Original Air Date: January 6, 2017
  • Kerry: Syria ‘worst human catastrophe since World War II’
    In our most recent interview with a top Obama administration official, Judy Woodruff sits down with Secretary of State John Kerry as the presidential transition nears. They discuss Secretary Kerry's assessment of the U.S.-Russia relationship, now that intelligence has confirmed hacking; the administration’s legacy in Syria and Israel; challenges for his successor, Rex Tillerson and more.
    Original Air Date: January 6, 2017
  • Can the seafood industry get Americans to eat local fish?
    Off the coast of Cape Cod, Massachusetts, there’s not much cod left, but there’s plenty of dogfish. It’s a creature most Americans have never heard of, much less consumed. Instead, Americans are eating exported tuna, salmon and shrimp, in a pattern that could wipe out the U.S. fishing industry. NPR News’ Allison Aubrey reports on a company that's promoting seafood caught at home.
    Original Air Date: January 6, 2017
  • The failure cycle causing a shortage of black male teachers
    Why are there so few black male teachers? Chris Emdin of Columbia University suggests that a cycle of failure haunts students and their teachers. Students act out, so teachers tighten the rules; more restrictions combined with dull and irrelevant curricula cause students to fail, and teachers quit -- thinking it’s their fault. Emdin raps his Humble Opinion on why the system needs to be changed.
    Original Air Date: January 6, 2017
  • What we know about the Fort Lauderdale airport shooting
    At the Fort Lauderdale–Hollywood International Airport in Florida, a gunman killed at least five people and wounded eight others Friday before police captured him. William Brangham speaks with Feature Story News’ Steve Mort, who was at the airport soon after the attack, about what he saw in the immediate aftermath and what we know about the suspect, widely reported to be named Esteban Santiago.
    Original Air Date: January 6, 2017
  • Rep. Schiff on the intelligence report about Russian hacking
    Intelligence agencies have released their detailed findings that Russia interfered in the U.S. presidential election. The report says Vladimir Putin himself orchestrated a campaign of intervention, specifically intending to boost Trump's election chances "when possible.” Judy Woodruff talks to Rep. Adam Schiff (D-Calif.), the top Democrat on the House Intelligence Committee.
    Original Air Date: January 6, 2017

Thursday, January 5, 2017

  • How gene editing puts us in the driver's seat of evolution
    Imagine you could edit a mouse’s genes to be resistant to Lyme Disease. The mouse would breed and evolution would take its course, leading to the extinction of the disease. That’s the vision for scientists developing CRISPR, technology that allows scientists to rewrite the code of life. William Brangham talks to Michael Specter who wrote about CRISPR for The New Yorker.
    Original Air Date: January 5, 2017
  • News Wrap: Clapper addresses Trump criticism over Russia
    In our news wrap Thursday, the nation’s top intelligence official James Clapper told senators in a hearing he has “very high confidence” that Russia hacked Democratic Party computers in a bid to interfere with the U.S. election. Also, it was widely reported that former Indiana Sen. Dan Coats is the president-elect’s choice to be the next director of National Intelligence.
    Original Air Date: January 5, 2017
  • ‘Hidden Figures’ brings NASA’s black pioneers to light
    “Hidden Figures” is a story about reaching for the stars while fighting racial and gender barriers. The new movie follows the careers of three black women who worked at NASA’s Langley headquarters in Virginia during the 1950s and ‘60s to help launch the first American into space. Long overlooked, their story is finally being told. Jeffrey Brown reports.
    Original Air Date: January 5, 2017
  • Money doesn’t inspire hard work. Here’s what does.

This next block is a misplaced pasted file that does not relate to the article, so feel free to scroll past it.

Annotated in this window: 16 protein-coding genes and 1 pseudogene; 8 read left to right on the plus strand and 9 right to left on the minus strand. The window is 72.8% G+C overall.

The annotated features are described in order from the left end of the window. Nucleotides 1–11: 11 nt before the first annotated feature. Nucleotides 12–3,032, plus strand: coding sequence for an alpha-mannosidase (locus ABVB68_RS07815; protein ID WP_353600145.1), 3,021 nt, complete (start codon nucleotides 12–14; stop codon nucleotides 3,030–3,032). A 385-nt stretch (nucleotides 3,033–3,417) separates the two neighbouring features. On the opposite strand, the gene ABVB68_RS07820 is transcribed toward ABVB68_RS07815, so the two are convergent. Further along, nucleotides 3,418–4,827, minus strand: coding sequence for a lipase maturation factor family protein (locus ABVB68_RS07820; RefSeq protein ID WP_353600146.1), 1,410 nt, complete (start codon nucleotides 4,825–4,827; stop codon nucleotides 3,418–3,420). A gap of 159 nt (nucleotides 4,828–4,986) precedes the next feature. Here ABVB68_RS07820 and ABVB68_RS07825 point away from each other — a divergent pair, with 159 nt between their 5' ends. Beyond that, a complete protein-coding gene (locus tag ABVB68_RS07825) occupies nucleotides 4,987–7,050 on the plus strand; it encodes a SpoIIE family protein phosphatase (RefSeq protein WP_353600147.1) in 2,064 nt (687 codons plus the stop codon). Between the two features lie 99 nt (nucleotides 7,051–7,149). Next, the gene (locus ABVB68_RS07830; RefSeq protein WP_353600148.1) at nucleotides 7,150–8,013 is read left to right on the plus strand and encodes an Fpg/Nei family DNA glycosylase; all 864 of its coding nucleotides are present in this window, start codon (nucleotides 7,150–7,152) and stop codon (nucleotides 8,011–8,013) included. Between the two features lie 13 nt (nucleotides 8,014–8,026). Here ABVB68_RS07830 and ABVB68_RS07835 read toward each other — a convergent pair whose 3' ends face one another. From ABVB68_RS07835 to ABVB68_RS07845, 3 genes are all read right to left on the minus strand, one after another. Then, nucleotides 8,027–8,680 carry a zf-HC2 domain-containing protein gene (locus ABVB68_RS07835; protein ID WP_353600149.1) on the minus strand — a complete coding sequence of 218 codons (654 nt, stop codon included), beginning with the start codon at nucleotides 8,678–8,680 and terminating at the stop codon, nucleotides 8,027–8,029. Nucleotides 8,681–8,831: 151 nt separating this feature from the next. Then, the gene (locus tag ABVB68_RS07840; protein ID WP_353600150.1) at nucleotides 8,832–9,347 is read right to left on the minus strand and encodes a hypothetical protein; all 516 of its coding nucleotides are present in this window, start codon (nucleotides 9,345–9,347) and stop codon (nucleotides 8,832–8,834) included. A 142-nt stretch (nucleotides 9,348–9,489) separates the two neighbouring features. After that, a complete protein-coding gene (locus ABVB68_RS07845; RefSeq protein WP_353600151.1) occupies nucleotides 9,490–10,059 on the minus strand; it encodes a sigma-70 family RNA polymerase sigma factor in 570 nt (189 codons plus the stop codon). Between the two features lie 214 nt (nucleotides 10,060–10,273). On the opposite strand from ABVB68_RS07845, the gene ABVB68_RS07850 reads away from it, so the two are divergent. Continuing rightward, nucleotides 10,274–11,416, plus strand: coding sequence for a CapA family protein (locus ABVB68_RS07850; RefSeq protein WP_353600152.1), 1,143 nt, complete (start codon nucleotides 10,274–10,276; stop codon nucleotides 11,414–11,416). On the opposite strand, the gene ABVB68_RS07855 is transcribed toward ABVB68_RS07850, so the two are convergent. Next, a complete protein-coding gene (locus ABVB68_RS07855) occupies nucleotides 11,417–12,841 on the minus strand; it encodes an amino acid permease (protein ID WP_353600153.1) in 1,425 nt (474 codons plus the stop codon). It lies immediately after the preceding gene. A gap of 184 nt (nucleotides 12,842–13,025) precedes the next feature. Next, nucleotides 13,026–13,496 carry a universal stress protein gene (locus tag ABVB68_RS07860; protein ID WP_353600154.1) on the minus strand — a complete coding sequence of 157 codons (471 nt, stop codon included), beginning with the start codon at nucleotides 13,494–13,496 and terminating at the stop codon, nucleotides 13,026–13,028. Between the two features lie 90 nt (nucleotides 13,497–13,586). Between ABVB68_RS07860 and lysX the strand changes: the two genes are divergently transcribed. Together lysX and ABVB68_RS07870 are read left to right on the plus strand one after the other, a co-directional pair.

Bemoaning America’s productivity slowdown, behavioral economist Dan Ariely set out to find what really motivates us. Behavior is driven by emotion, he concluded, not rewards like money; the ability to help other people, feel that we’re useful, feel that we’re getting better or living up to our potential are much stronger motivators than cash. Economics correspondent Paul Solman reports.
    Original Air Date: January 5, 2017
  • Biden: Trump belittling U.S. intelligence is 'dangerous’
    As the Obama years come to a close, Vice President Joe Biden sits down with Judy Woodruff to discuss his thoughts on his tenure, the election and the future of the country. They discuss the fate of the Affordable Care Act, evidence of Russian election hacking, President-elect Trump’s critique of the intelligence community, the Obama administration’s legacy in Syria and more.
    Original Air Date: January 5, 2017

Wednesday, January 4, 2017

  • Innovating the next generation of nuclear power
    The next generation of nuclear power is coming, as concerns about climate change bring the industry out of hibernation. Science correspondent Miles O’Brien reports on how new startups and young scientists are hoping to develop solutions for safely generating vast amounts of nuclear energy.
    Original Air Date: January 4, 2017
  • News Wrap: Dylann Roof insists he’s not mentally ill
    In our news wrap Wednesday, the white supremacist who killed nine black churchgoers in Charleston, South Carolina, insisted in court he’s not mentally ill. Dylann Roof is acting as his own lawyer in the death penalty phase of his federal hate crimes trial. Also, in Turkey, authorities say they’ve identified the gunman in a New Year’s Eve nightclub attack that killed 39 people.
    Original Air Date: January 4, 2017
  • Obama, Pence huddle with their parties on health care fate
    At the Capitol, President Obama met privately with Democrats, urging them to defend his signature health care law. At the same time, a few floors up, Vice President-elect Pence rallied Republicans to dismantle Obamacare. Lisa Desjardins reports on what we know so far about the Republican plan for repeal.
    Original Air Date: January 4, 2017
  • Why doesn’t Trump trust the intelligence community?
    President-elect Donald Trump has routinely taken a skeptical stance toward the U.S. intelligence community. As the release nears of a report on alleged Russian hacking in the U.S. election, Judy Woodruff gets views from James Woolsey, senior advisor to the Trump Transition and a former CIA director, and Jeffrey Smith, former general counsel to the CIA.
    Original Air Date: January 4, 2017